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Format: HardcoverVerified Purchase
There are those who believe it should not be within the domain of science to discuss things such as birth, death, God and other esoteric subjects. Many feel these questions should be left to priests, minister, monks and witch doctors. This wonderful book (On Being: A scientist’s exploration of the great questions of existence by Peter Atkins) emphasizes through the use of reason, logic and rationality, that science not religion is best equipped to actually find the answers to the complex questions of life, death and existence.

I admit that this 111 page hardcover volume was not an easy read; nevertheless, the author’s dedication to using the scientific method in an attempt to answer some of the deeper mysteries of life is clearly explained. He uses some outrageous examples to get his points across which makes for an interesting approach. This book is organized into five subject areas. They include the beginning, progression, birth. death and ending.

This is the kind of book more scientists should write in order to respond to the mystical claims of religion. The author presents the material with such clarity that it is difficult to reject his conclusions. As a scientific minded person I found this book to be an interesting and informative read.
If you are seeking a book that makes you think about some of the mysteries of life from the scientific point of view this book is for you.

Rating: 5 Stars. Joseph J. Truncale (Author: Never Trust a Politician).
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4 of 6 people found the following review helpful
on January 3, 2015
Format: Kindle EditionVerified Purchase
WARNING! A misleading title! The book addresses biological being, material, no relevance to spiritual, purpose etc..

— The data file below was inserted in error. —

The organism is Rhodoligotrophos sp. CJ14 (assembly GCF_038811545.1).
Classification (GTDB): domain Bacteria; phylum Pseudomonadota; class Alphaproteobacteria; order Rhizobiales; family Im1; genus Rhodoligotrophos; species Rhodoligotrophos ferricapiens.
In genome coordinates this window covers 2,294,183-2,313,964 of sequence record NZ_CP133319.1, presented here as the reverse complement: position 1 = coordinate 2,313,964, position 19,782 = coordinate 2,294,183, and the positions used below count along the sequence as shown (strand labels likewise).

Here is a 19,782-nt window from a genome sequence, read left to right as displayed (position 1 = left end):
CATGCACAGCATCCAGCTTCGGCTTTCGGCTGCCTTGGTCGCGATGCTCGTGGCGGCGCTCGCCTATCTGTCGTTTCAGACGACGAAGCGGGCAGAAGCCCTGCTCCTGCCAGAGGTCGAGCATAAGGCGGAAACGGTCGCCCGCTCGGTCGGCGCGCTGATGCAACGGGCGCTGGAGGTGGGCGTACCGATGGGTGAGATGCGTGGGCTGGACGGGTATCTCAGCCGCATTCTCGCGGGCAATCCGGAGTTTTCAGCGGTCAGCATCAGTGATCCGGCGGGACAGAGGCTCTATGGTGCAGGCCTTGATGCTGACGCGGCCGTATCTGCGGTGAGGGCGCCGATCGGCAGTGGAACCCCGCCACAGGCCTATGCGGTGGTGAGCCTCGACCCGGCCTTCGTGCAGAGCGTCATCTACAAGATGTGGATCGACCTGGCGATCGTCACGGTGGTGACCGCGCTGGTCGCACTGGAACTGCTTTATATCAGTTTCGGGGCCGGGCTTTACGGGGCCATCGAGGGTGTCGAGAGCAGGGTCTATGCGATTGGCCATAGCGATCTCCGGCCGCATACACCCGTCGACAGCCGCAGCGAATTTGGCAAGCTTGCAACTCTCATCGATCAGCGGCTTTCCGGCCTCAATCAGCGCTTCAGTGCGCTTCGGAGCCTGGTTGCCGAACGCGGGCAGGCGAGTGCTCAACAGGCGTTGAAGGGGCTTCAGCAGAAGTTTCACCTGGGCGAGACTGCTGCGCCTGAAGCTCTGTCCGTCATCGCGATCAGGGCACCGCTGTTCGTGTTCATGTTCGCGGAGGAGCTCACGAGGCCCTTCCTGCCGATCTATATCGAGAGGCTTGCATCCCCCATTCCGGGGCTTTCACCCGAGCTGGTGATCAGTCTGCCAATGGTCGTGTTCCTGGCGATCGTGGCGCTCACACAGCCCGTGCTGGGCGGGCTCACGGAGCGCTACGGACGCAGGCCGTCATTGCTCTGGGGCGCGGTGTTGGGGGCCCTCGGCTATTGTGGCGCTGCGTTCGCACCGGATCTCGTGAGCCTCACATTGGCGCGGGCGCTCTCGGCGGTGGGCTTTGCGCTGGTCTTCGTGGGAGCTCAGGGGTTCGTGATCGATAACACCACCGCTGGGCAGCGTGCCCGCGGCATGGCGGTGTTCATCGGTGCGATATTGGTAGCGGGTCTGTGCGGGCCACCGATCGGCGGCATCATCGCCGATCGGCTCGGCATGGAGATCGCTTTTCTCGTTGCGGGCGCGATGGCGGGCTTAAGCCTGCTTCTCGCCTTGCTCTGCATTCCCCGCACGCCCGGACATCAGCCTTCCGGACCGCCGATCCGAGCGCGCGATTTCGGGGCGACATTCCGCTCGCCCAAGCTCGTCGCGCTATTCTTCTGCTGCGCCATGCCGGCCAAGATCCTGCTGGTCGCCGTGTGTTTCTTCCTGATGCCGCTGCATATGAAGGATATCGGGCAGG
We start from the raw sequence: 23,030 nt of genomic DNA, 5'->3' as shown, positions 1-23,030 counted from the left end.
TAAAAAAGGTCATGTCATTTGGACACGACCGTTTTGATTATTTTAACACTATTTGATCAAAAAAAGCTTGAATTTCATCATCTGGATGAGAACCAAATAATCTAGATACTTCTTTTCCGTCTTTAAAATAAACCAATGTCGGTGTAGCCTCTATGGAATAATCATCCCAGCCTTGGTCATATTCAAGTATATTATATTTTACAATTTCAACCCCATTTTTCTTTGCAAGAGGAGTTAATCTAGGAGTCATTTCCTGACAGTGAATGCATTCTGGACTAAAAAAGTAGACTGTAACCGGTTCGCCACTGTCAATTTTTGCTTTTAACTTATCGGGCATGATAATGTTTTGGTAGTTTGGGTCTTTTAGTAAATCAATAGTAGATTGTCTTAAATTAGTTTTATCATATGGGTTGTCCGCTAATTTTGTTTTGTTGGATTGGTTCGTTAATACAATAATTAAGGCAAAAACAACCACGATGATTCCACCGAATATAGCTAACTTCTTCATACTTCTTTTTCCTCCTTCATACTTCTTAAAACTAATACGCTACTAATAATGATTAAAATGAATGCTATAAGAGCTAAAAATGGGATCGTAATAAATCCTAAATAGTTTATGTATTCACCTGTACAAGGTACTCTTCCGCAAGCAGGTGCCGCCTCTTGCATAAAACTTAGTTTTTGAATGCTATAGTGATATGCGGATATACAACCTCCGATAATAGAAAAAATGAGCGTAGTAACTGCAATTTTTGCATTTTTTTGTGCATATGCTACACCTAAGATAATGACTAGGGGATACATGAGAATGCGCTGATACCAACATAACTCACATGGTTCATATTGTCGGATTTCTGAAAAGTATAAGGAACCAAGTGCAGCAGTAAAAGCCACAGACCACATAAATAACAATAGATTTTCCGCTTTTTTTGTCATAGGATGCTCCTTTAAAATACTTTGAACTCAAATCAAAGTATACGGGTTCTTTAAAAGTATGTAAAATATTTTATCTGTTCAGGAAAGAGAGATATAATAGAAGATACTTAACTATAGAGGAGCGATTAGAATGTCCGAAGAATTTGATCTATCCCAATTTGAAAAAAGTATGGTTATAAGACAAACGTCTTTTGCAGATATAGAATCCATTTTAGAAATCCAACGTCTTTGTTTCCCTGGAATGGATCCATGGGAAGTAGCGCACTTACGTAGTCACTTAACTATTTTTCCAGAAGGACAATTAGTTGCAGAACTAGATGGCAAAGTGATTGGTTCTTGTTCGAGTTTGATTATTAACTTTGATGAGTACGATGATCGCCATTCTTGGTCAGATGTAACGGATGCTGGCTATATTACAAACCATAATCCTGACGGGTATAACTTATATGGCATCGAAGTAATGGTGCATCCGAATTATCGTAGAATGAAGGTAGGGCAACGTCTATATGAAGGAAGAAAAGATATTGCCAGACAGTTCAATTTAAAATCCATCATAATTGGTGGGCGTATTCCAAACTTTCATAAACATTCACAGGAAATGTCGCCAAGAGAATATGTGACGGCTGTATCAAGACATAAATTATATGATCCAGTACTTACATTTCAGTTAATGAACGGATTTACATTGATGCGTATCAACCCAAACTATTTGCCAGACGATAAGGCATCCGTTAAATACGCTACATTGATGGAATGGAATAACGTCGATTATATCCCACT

I found this book through Sam Harris recommendations, but hugely disappointing!.
The author has great command of language, although may be difficult to understand for less fluent readers.
Lack of imagination, lack of holistic knowledge, no deeper understanding, just endless biological ramble etc... Example: In search of a purpose the author looks for a goal, rather than examine the path etc...
As a researcher of truth, spirituality and meaning of life I was expecting to learn something new, at least be presented with an inspiring new argument, yet this was not to be.
I like his definition of life, but this book has only reinforced my suspicion, that hard-core scientists have no desire to understand the implications of human consciousness... as I said, a misleading title, no offense meant to the author...
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6 of 9 people found the following review helpful
on July 10, 2011
Format: HardcoverVerified Purchase
This is a very short and very dense book that uses science as an antidote to faith based assertions regarding creation, god, life after death, the rapture, the universe etc.
Atkins is an eloquent writer with a wry sense of humor but his scientific rebuttal of these myths is too technical. To his credit he urges the reader to skip some parts making a short book even shorter. He justifies his style as being a necessary counter to various versions of myths but in the exposition of this style he becomes tedious and boring.
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8 of 13 people found the following review helpful
on October 14, 2011
Format: HardcoverVerified Purchase
I bought Atkin's book hoping to get a scientists view on fundamental questions regarding life and the universe. He did deliver on this, but it felt as if he were trying to defend himself against popular religious beliefs nearly the entire book. I was very conflicted over his this; his content was good, but the tone left something to be desired.

Being a chemist like Atkins I like a direct approach to addressing questions, but he dismisses myth and religious tradition as being naive. That would be like saying Aesop's Fables are naive. These myths, religions, and philosophies are meant to teach an uneducated mass (especially if you look at them through a historical context). The lessons in these stories are not proof of anything, but rather emblematic of underlying philosophies. When they were written there was very little understanding of the physical sciences. I do agree that people have taken these stories too literally, but there is also risk in dismissing them altogether.

Ultimately it comes down to the popular belief that science and philosophy conflict with one another (religion in my mind being philosophy). Science is meant to deal only with that which can be measured. On the other hand philosophy is meant to address wisdom. People get too caught up in the minutia and fail to see that these are two distinctly separate areas. Enough of my ranting though...